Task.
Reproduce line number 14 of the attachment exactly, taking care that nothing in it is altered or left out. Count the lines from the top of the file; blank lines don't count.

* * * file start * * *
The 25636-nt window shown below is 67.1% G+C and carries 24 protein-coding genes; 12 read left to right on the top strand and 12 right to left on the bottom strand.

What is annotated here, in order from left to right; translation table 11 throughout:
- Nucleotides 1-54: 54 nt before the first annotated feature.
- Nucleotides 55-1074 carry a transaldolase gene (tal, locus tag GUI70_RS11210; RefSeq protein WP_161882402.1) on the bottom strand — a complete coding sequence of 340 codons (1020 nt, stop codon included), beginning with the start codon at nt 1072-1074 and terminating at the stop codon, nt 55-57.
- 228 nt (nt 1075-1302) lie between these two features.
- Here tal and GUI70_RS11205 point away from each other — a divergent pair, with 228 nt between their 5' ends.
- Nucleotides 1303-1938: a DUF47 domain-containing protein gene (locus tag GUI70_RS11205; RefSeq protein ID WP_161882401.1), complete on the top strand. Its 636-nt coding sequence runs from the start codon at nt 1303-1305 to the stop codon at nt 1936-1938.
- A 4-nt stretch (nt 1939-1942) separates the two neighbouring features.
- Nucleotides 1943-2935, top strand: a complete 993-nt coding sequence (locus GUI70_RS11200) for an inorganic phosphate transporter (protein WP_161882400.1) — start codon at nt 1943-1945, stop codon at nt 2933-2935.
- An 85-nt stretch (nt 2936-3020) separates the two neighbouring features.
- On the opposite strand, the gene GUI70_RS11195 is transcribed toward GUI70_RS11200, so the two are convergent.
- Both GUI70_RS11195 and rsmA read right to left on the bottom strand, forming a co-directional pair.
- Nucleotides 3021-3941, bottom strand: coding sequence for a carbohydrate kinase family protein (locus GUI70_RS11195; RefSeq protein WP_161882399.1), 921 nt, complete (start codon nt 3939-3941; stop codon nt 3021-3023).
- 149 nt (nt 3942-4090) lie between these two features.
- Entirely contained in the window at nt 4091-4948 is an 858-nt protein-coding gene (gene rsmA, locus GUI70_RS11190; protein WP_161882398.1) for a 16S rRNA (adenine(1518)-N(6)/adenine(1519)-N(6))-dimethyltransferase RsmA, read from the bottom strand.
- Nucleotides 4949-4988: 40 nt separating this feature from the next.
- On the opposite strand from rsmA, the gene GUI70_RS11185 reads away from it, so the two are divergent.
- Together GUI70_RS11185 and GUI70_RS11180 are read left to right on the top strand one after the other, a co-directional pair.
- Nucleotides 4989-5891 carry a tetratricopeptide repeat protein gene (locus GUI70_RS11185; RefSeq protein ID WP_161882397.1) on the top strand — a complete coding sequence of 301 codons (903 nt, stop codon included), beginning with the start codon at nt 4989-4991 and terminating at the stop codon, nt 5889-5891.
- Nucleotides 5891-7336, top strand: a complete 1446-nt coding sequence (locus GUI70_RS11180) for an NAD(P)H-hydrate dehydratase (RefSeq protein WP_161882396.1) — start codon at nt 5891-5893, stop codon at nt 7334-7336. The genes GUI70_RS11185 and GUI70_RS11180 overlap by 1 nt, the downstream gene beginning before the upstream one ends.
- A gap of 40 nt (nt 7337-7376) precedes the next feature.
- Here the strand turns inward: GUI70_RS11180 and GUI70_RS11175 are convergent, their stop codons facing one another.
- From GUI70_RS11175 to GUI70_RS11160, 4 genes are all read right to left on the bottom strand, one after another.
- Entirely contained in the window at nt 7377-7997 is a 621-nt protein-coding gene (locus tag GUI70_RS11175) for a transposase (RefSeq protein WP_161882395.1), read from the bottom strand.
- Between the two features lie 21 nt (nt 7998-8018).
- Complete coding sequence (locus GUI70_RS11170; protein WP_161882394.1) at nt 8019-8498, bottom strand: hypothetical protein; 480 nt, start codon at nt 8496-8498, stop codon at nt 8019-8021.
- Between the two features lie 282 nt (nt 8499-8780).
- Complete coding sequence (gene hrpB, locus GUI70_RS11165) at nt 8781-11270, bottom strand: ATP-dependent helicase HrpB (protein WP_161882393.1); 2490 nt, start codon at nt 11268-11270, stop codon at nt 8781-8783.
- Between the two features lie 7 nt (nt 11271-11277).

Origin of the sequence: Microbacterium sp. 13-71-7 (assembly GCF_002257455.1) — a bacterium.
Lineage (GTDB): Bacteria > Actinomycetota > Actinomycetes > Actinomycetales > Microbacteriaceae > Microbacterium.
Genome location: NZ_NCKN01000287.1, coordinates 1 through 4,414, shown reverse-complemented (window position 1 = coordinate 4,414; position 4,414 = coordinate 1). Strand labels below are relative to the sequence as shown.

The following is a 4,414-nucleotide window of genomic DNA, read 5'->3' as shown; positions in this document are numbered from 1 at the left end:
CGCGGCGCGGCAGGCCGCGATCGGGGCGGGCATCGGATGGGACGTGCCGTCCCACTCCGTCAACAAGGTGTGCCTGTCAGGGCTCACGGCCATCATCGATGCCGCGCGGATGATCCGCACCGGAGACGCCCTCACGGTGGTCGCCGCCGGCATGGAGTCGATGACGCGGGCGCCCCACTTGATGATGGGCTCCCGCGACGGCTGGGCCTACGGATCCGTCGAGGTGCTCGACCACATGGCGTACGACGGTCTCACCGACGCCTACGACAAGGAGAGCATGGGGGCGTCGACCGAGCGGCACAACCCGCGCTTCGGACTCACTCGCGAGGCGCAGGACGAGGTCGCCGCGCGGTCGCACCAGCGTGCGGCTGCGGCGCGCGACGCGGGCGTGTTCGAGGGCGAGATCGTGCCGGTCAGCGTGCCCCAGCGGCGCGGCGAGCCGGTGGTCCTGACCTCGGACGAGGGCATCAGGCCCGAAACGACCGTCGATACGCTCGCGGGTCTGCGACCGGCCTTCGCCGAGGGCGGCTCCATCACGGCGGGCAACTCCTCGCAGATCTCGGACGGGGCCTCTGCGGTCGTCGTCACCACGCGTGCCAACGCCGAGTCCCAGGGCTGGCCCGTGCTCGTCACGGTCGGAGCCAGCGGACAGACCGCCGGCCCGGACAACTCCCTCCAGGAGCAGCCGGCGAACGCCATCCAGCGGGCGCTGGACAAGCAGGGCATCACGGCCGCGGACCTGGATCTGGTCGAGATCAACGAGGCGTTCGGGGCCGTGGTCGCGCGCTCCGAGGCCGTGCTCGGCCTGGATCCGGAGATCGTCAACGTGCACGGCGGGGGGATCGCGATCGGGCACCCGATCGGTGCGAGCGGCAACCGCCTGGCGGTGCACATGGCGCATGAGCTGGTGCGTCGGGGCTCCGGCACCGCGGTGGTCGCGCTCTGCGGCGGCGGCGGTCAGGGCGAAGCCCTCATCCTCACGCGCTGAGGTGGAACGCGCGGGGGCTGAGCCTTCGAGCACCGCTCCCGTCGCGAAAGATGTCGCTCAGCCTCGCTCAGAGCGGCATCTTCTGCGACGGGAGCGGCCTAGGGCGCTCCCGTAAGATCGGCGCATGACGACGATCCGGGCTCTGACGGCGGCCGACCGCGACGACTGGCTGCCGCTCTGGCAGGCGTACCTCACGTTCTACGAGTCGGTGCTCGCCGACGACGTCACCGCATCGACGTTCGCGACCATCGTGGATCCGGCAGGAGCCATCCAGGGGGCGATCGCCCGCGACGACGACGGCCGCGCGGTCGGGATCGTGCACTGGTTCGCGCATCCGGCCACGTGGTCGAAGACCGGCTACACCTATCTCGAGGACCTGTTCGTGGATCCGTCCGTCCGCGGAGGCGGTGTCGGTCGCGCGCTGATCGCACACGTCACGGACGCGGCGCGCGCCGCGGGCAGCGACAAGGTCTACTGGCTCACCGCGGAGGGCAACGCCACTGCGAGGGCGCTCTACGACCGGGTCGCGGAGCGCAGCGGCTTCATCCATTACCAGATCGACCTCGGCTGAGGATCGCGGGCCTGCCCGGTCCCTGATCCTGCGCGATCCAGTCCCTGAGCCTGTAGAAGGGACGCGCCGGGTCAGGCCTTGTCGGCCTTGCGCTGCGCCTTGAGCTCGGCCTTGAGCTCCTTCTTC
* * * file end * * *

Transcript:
- 149 nt (nt 3942-4090) lie between these two features.